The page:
Lore Ipsum: Greek God cycle part 2

Hello! Today i’ll be showing off the last 7 cards from my Greek God cycle.

You may have noticed this is a very tight cycle, that is, one with a lot of things in common.
All of them cost 6 mana. Since i’m making these in the classic style, i imagine that would ordinarily give us a 5/5 vanilla; all the power/toughness values were derived from that assumption and adjusted according to the mechanics.
Most of them also have both an activated and a non-activated ability – the exceptions being Hestia, but only because of how that specific mechanic was worded back when, and Ares who felt more at home this way.

Let’s get to the cards, then.

 

Hermes, Messenger of the Gods, would have gotten haste if it wasn’t taken already. I chose to focus on his symbols, namely his winged sandals and cap, to give him flying. The tapper ability can be seen as outrunning a foe to confusion but really it was strictly to fit the color. White is the secondary color of fliers and is a bit of a color dump here.
Athena, Goddess of Knowledge and Strategy, is my favorite and in my opinion the most flavorful of the bunch. White represents defensive tactics and blue represents wisdom.

 

Ares, God of War and Violence, a proud warrior who instills bloodlust in others. Black and Red are meant to represent violence at its most base, needlessly gory form.
Aphrodite, Goddess of Love and Lust is somewhat similar to Dionysius. Where his Green/Red was meant to represent carnal pleasure, Aphrodite’s Blue/Red tries to reflect a more psychological lust, a bewitchment that is represented in her ability (the non-activated “ability” was kind of a cheat).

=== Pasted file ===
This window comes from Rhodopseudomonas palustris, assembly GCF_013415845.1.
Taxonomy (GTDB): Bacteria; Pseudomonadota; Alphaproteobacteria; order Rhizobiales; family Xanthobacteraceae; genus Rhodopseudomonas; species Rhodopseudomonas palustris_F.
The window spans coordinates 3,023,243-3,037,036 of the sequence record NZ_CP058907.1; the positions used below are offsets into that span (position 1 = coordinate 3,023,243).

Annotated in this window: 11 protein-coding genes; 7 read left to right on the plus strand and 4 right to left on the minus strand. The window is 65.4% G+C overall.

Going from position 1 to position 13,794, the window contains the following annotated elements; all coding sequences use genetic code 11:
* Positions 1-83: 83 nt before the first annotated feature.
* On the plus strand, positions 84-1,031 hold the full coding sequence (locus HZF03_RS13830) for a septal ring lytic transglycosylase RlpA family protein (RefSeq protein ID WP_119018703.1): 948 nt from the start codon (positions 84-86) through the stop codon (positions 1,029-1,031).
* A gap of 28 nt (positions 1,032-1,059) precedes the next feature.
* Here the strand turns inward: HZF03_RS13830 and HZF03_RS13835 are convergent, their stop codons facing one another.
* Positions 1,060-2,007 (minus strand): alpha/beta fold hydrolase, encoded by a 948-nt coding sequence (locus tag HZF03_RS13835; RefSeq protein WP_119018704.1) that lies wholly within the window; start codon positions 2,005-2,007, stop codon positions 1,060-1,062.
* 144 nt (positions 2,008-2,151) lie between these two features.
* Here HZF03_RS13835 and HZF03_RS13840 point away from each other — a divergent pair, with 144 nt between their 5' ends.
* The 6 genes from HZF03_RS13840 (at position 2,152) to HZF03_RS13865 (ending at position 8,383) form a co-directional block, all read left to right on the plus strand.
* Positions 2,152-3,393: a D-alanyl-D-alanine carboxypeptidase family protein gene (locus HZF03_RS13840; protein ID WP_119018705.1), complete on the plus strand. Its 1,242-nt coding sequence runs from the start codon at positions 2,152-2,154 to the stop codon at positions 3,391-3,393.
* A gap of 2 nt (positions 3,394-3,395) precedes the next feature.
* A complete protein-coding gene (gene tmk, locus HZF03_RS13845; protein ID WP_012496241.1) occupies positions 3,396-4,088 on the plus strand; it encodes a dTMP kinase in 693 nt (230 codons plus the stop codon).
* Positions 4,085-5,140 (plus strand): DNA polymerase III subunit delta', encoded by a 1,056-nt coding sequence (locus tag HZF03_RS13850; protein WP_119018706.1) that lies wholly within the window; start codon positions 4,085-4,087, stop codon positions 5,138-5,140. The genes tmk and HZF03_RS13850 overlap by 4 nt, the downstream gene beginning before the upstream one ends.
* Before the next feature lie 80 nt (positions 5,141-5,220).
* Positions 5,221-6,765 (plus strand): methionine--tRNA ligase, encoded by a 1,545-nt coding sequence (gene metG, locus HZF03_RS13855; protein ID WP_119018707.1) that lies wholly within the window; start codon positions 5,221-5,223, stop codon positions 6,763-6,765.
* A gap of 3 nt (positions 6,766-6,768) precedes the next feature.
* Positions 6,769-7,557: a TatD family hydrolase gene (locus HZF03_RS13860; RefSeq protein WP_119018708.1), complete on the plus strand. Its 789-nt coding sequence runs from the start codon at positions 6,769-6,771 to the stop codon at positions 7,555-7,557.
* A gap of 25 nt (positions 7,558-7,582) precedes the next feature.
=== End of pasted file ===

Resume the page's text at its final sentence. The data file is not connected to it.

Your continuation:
Hephaestus, Blacksmith of the Gods, master of the fiery forge represented by the color Red.
Demeter, Goddess of Harvest and Nature, the color Green in general. Plainswalk was added as a nod to her dominion over agriculture and wheat as her symbol, but mainly to finish the landwalking cycle.

  

Hestia, Goddess of Domesticity and the Hearth, invites the creatures in then cooks them in the oven. No really, that was my reasoning for the abilities because it just made perfect sense with the colors. I obviously took large liberties here.
Persephone, Queen of the Underworld and Goddess of the Spring, represents the birth and death of the crops as the seasons cycle. This is seen in the colors and the graveyard theme, both a perfect fit if i may say so.
Hades, God of the Underworld and the Dead, here represented as the commercial evil being who wants nothing more than to fill his realm with more souls, a large liberty but one common enough that i don’t feel bad for taking it.

And that concludes this cycle. Until next time!

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